• Designed for sales teams, not PR people. As such, you’ll not find a lot of use for features like prescriptive analytics or click-to-call.

65. FollowUpThen

FollowUpThen is a simple, flexible email address that you can use to create reminders and keep track of conversations.

Price: Plans start at $2/month

Pros:

  • Very easy to use – just send an email with the reminder date to @followupthen.com and you’ll get a reminder in your inbox. Great for people who don’t want to juggle multiple to-do apps.
  • Works with any email address.Free to use, though you’d want to get the $2/month plan at least.

Cons:

  • None that I can think of – it costs next to nothing and works seamlessly with any email address.

Writing Tools

These tools can help you in all aspects of writing great content. From checking grammar to creating perfect headlines and subject lines, these tools will help you write better blogs, pitches and emails.

66. HemingwayApp

HemingwayApp makes your writing bold and clear. Use it to write better blogs, pitches and emails.

Price: Free.

Pros:

  • Automatically finds complex sentences that might confuse readers.
  • Suggests replacement words and simpler sentence structures for improving content readability.

Cons:

  • Can’t collaborate with others or export finished documents to Word.

67. Cliche Finder

Find cliches in your writing. Not much use for PR but can help you write better emails and blog posts.

Price: Free.

Pros:

  • Free to use
  • Can detect most common cliches quite easily.

Cons:

  • None.

68. Grammark

Grammark helps improve writing style & grammar. Very useful for automating proofreading and removing errors before sending emails and publishing content.

Price: Free.

Pros:

  • Free to use.
  • Can spot most errors easily.

Cons:

  • Unlike Grammarly, it can’t spot comma splice errors, tense shifts, or, as the homepage says, “idiotic ideas”.

69. After The Deadline

Write better content by finding passive voice, hidden verbs and complex phrases in your writing.

Price: Free.

Pros:

  • Free to use.
  • Owned by Automattic, the company behind WordPress. As a result, it works very well with WordPress blogs.

Cons:

  • None, though it does lack some of the features of Grammarly.

70. Word Counter

Calculates the total number of words in any piece of content. Simple.

Price: Free

Pros:

  • Fast and easy. Isn’t burdened with useless features.

Cons:

  • None.

71. Subject Line

Evaluates your email subject line for marketing impact.

Price: Free.

Pros:

  • Quick and free evaluation of your subject line’s “clickability”.

Cons:

  • Very basic in its analysis. Often a hit or miss. Best used to guesstimate the performance of a subject line.

72. AMI Emotional Marketing Value Headline Analyzer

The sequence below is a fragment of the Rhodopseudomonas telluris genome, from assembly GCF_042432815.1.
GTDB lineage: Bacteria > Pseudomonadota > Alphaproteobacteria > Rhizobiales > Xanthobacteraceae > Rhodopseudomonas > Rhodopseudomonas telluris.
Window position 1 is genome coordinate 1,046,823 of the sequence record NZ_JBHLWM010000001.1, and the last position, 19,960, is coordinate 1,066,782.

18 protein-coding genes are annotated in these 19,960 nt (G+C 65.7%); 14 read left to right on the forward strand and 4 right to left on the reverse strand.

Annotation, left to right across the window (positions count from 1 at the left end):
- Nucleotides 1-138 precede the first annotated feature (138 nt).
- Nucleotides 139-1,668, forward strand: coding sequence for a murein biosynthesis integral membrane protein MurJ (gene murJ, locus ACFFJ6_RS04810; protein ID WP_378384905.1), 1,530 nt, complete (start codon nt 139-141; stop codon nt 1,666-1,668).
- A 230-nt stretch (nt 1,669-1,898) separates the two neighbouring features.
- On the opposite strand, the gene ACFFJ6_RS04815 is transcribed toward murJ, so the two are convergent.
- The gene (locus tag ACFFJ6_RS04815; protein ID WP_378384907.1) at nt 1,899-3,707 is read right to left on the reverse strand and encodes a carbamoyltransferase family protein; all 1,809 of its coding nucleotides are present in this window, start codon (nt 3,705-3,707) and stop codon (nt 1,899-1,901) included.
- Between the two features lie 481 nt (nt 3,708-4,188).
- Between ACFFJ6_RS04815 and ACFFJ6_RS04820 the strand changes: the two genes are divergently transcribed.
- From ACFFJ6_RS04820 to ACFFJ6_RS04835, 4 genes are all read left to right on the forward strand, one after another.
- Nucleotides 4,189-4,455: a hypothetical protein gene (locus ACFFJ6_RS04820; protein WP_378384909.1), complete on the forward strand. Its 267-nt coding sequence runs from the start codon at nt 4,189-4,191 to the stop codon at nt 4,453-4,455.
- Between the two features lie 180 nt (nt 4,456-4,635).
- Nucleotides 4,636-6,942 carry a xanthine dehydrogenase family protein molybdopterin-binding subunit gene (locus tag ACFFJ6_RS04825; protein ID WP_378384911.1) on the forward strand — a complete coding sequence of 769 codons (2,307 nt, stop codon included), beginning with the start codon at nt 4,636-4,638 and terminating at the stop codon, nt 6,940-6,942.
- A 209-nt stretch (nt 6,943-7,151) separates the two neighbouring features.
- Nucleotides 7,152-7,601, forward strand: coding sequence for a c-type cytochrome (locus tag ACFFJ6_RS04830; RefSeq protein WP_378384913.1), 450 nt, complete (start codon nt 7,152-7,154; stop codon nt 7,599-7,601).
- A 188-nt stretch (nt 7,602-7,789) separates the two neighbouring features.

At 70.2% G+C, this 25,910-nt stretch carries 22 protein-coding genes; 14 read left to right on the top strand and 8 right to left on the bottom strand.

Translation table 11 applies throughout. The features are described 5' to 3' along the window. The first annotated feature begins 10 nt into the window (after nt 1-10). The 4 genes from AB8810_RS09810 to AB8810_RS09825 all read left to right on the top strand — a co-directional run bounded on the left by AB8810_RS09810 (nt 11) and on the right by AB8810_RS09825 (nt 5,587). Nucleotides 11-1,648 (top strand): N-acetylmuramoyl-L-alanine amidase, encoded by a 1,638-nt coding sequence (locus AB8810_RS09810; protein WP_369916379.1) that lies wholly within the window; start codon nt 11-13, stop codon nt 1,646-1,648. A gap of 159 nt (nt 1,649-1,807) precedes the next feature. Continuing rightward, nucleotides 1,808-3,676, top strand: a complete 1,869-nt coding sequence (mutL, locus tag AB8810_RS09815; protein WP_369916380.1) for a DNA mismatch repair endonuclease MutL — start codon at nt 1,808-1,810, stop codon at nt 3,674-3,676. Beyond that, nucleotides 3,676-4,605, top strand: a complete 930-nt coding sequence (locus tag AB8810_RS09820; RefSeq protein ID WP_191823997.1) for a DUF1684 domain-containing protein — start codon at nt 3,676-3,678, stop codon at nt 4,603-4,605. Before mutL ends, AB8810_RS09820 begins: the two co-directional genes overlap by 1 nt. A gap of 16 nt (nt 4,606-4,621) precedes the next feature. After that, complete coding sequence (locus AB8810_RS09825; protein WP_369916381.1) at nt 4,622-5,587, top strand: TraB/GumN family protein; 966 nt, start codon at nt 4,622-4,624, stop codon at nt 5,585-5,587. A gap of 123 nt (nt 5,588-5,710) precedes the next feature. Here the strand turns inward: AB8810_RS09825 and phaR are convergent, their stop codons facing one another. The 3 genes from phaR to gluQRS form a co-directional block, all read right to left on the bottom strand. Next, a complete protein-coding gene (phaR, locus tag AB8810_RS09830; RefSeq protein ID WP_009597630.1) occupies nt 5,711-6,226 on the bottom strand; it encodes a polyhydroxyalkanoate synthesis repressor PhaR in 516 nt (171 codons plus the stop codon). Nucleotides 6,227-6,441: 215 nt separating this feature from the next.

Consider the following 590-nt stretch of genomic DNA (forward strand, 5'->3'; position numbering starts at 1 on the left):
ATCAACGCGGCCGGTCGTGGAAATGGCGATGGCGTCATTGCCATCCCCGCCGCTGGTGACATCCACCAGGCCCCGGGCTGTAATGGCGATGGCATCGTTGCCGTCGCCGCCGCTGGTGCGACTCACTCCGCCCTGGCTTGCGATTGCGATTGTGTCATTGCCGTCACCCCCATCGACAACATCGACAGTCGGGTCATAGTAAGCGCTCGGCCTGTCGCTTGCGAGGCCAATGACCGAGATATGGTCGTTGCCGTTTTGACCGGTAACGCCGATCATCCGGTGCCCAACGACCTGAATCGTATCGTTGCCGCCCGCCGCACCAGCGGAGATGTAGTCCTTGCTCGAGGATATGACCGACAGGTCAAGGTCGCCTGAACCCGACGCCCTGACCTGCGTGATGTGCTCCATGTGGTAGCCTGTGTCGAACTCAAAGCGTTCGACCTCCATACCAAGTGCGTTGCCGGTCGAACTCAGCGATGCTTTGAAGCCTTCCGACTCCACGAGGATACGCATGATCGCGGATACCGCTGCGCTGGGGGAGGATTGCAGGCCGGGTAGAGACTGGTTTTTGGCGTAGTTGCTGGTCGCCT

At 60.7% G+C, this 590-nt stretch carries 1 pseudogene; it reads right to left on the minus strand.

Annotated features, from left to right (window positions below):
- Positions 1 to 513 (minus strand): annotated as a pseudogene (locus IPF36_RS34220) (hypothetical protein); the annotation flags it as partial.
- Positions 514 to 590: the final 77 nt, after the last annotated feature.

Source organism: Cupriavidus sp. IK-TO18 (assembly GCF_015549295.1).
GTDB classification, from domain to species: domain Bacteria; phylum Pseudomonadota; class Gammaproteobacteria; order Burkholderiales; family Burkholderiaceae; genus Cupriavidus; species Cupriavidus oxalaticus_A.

A free tool that analyzes your headline to determine its Emotional Marketing Value (EMV) score.

Price: Free.

Pros:

  • Relatively accurate emotional content analysis.
  • Automatically categorizes your headline as “intellectual”, “empathetic” or “spiritual” and offers suggestions to improve score.

Cons:

  • None, but I recommend using it in conjunction with other tools like CoSchedule Headline Analyzer to get the best results.

73. Headline Analyzer

A tool to analyse your headline based on overall structure, grammar, and readability.

Price: Free

Pros:

  • Pretty accurate results.
  • Tells you exactly what you need to change to increase your headline’s clickability.

Cons:

  • As with any headline analyzer, it works on a formula and can’t really predict the impact of highly creative headlines.

74. Bullshit Generator

Speak like a CEO of a Fortune 500 company – with a whole lot of BS.

Price: Free.

Pros:

  • Add these words to your press releases and you too can sound like you run a Fortune 500 company!

Cons:

  • Absolutely none.

Content Creation & Publishing Tools

The press strives to report original, newsworthy content from credible sources. To make an effective pitch and to ensure that you get a response, you need to create awesome content that is relevant to the journalist and his audience. Want to know what’s the most relevant content for your target media? Which content performs best in your niche? Use these tools to find out!

75. PitchEngine

PitchEngine is the premier content creation tool for publishing marketing messages to the web and mobile.

Price: $79/release

Pros:

  • Good design, especially for visual content.
  • “Follow” feature can expand your company’s footprint.
  • “Pitchengine Communities” can help you get before a targeted audience.

Cons:

  • Brand pages are largely similar to a blog, but with limited features – not a strong enough value proposition for most startups.